At any rate, like many kids growing up in the Canadian north, my childhood dreams were to become a professional ice hockey player. Once I realized that you actually had to have some hockey skill to do that, I altered my dream to something that I thought more achievable – I wanted to be a professional Nessie hunter. I even had a backup plan should Nessie hunting fall through. In Canada we have a similar mythical creature – the Ogopogo in Lake Okanagan. I figured if I couldn’t make the big show in Scotland hunting Nessie, I could try my luck in the local leagues.
At no time did I dream of becoming an educational technologist. But, yet, 25 years later, here I am, and along the way I have noticed some changes and shifts in our field. Here are 3.
Observation #1: Education Technology has become both simpler and more complex.
On the simple side, in 2007 when I used Skype for the first time to bring a guest speaker into a class for an instructor, it took me 6 weeks to coordinate. The first hurdle? Convincing our IT department that this new thing called Skype wasn’t some kind of secret back door into our network for Eastern European hackers.
Today, a competent digitally literate instructor can bring a guest into the classroom using Skype in a matter of minutes. Some things have gotten easier.
On the more complex side, I doubt the learning technologist of the past had to worry about the student data retention policy of the overhead projector.
Which brings me to observation #2.
The Educational Technologist of 2018 is becoming much more critical. This is one where we need to continue to grow, but have made some great strides in, especially in the past 5-10 years, thanks to many people whom I know are in this room. Early in my career, I was often cast in the role of technology evangelist. Some of you may have even had the word “evangelist” in your job title at one time. Today, we are much less evangelists, and much more critical of not only technology, but the often unseen or unspoken processes that drive technology adoption in education. I am happy to be at a conference that has an entire stream dedicated to critical perspectives in Learning Technology.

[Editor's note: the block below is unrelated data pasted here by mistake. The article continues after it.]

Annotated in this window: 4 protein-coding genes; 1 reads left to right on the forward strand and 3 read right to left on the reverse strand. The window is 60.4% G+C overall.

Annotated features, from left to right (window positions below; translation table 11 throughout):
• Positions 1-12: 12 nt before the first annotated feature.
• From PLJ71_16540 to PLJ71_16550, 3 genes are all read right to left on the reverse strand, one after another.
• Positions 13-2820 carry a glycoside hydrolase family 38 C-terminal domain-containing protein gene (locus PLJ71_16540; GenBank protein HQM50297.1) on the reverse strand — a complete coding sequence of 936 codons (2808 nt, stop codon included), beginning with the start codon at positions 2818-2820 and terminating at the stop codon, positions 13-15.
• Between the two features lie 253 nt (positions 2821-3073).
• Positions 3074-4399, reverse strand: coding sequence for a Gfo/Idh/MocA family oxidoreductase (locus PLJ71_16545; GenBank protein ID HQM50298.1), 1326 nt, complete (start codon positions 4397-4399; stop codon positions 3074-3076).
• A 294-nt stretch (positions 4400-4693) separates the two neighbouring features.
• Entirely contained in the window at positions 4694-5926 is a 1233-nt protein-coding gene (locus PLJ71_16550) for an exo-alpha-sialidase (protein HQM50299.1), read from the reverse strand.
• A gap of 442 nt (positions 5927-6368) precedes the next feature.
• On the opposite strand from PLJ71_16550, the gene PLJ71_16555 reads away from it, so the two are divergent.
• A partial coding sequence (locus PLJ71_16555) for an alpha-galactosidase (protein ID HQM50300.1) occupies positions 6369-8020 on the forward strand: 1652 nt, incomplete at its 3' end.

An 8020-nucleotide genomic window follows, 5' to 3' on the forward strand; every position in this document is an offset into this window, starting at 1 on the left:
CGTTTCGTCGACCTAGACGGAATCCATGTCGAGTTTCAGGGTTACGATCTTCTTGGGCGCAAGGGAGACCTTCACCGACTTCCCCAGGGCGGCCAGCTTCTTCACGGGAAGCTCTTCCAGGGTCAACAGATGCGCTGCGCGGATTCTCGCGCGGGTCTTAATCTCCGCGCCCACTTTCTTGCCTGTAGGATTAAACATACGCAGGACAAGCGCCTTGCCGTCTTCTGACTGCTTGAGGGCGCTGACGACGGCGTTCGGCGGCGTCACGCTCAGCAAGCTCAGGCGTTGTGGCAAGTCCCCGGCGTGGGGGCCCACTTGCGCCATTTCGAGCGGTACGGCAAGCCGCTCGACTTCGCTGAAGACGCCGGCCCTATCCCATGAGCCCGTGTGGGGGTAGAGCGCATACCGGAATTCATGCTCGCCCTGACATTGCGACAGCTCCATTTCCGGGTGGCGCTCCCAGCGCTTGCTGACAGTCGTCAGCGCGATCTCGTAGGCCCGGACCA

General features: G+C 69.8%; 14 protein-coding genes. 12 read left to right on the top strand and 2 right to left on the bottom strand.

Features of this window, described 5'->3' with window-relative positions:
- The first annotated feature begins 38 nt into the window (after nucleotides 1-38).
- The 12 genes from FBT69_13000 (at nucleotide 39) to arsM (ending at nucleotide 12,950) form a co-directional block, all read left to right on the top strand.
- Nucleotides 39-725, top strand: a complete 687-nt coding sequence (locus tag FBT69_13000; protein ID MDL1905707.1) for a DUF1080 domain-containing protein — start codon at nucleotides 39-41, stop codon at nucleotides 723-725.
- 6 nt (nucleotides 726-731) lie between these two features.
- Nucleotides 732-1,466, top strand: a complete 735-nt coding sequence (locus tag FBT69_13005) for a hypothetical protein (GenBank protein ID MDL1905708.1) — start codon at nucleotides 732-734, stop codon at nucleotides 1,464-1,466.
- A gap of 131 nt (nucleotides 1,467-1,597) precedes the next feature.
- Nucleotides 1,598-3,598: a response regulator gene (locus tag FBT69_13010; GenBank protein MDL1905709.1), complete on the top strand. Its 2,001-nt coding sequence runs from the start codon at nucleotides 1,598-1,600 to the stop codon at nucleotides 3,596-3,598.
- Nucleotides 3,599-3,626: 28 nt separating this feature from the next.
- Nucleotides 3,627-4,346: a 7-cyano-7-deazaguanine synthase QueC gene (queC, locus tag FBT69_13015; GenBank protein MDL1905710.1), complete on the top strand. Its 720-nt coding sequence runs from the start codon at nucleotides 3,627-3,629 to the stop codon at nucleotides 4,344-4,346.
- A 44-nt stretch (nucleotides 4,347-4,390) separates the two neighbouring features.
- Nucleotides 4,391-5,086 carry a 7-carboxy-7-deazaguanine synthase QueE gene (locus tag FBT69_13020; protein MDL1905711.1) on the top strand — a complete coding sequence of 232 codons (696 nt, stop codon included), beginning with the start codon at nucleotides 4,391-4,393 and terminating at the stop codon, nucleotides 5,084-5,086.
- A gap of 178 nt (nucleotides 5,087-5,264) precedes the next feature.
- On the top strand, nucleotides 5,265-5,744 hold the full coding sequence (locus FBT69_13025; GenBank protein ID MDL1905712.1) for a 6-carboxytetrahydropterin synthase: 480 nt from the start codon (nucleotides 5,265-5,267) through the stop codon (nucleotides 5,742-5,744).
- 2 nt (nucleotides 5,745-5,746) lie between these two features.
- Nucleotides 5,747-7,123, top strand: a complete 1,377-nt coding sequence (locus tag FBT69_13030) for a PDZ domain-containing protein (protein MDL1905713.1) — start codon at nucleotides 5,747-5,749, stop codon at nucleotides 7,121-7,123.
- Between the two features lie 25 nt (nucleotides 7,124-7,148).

Observation #3: the Learning Technologist is not an Instructional Designer.
Perhaps it’s the Canadian in me that phrases this as a “not”. Often when you ask a Canadian to identify what it is to be Canadian you’ll get a reply of “not American”. But I don’t mean this pejoratively or in a way to pit one role against the other. Both are valuable and important roles to maintain high standards of teaching & learning excellence in our institutions. But I think of those as 2 separate roles. Complementary and needing to be informed by each others practice, yes. But distinct fields requiring different skills and attributes, and I often feel that the profession that we call Learning Technologist or Educational Technologist is often undervalued in our institutions and tends to get tacked on to an equally important, but separate role, of Instructional Designer.
It is this third point that has actually brought me to ALT this year because I think ALT has a model program in CMALT that helps to demonstrate the value of the Learning Technologist role. I am here to find out more about how that works, discover the value that CMALT has both systematically and to the individuals who earn the designation. From my distant vantage point, I see CMALT as a tangible way to help to increase the professionalism of the specific role of the learning technologist.
So, there you go. In the end it may not be the career I dreamed about as a kid, but now that I have arrived I honestly can’t dream about being anything else. Those are my three observations. I look forward to hearing yours.